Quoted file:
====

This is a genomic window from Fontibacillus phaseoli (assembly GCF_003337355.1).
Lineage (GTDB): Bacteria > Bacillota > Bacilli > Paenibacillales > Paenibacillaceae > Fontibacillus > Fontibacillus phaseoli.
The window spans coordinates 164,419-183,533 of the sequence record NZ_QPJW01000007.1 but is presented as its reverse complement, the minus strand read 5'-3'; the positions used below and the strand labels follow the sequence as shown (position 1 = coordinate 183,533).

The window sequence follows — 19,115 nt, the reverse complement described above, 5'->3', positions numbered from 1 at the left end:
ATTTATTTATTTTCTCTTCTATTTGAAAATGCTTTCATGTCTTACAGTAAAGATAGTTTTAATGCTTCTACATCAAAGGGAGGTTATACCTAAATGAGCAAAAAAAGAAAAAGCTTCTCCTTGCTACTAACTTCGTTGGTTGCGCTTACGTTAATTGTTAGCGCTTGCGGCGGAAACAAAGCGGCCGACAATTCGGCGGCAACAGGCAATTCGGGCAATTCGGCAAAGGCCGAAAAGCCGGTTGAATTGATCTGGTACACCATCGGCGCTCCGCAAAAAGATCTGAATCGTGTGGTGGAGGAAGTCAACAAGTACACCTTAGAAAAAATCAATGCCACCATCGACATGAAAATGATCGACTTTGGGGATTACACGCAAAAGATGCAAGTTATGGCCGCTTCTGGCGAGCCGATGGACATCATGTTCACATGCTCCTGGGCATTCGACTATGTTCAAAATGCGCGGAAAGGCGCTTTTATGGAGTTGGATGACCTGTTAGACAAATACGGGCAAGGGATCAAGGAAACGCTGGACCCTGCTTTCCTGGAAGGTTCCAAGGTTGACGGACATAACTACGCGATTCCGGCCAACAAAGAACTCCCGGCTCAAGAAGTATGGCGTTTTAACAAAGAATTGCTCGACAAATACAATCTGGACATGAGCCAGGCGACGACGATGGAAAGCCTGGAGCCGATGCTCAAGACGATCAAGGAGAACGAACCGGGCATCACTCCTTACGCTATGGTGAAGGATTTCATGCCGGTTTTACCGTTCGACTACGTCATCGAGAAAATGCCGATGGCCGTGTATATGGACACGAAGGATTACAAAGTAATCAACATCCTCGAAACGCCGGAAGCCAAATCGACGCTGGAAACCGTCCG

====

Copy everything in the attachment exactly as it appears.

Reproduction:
This is a genomic window from Fontibacillus phaseoli (assembly GCF_003337355.1).
Lineage (GTDB): Bacteria > Bacillota > Bacilli > Paenibacillales > Paenibacillaceae > Fontibacillus > Fontibacillus phaseoli.
The window spans coordinates 164,419-183,533 of the sequence record NZ_QPJW01000007.1 but is presented as its reverse complement, the minus strand read 5'-3'; the positions used below and the strand labels follow the sequence as shown (position 1 = coordinate 183,533).

The window sequence follows — 19,115 nt, the reverse complement described above, 5'->3', positions numbered from 1 at the left end:
ATTTATTTATTTTCTCTTCTATTTGAAAATGCTTTCATGTCTTACAGTAAAGATAGTTTTAATGCTTCTACATCAAAGGGAGGTTATACCTAAATGAGCAAAAAAAGAAAAAGCTTCTCCTTGCTACTAACTTCGTTGGTTGCGCTTACGTTAATTGTTAGCGCTTGCGGCGGAAACAAAGCGGCCGACAATTCGGCGGCAACAGGCAATTCGGGCAATTCGGCAAAGGCCGAAAAGCCGGTTGAATTGATCTGGTACACCATCGGCGCTCCGCAAAAAGATCTGAATCGTGTGGTGGAGGAAGTCAACAAGTACACCTTAGAAAAAATCAATGCCACCATCGACATGAAAATGATCGACTTTGGGGATTACACGCAAAAGATGCAAGTTATGGCCGCTTCTGGCGAGCCGATGGACATCATGTTCACATGCTCCTGGGCATTCGACTATGTTCAAAATGCGCGGAAAGGCGCTTTTATGGAGTTGGATGACCTGTTAGACAAATACGGGCAAGGGATCAAGGAAACGCTGGACCCTGCTTTCCTGGAAGGTTCCAAGGTTGACGGACATAACTACGCGATTCCGGCCAACAAAGAACTCCCGGCTCAAGAAGTATGGCGTTTTAACAAAGAATTGCTCGACAAATACAATCTGGACATGAGCCAGGCGACGACGATGGAAAGCCTGGAGCCGATGCTCAAGACGATCAAGGAGAACGAACCGGGCATCACTCCTTACGCTATGGTGAAGGATTTCATGCCGGTTTTACCGTTCGACTACGTCATCGAGAAAATGCCGATGGCCGTGTATATGGACACGAAGGATTACAAAGTAATCAACATCCTCGAAACGCCGGAAGCCAAATCGACGCTGGAAACCGTCCG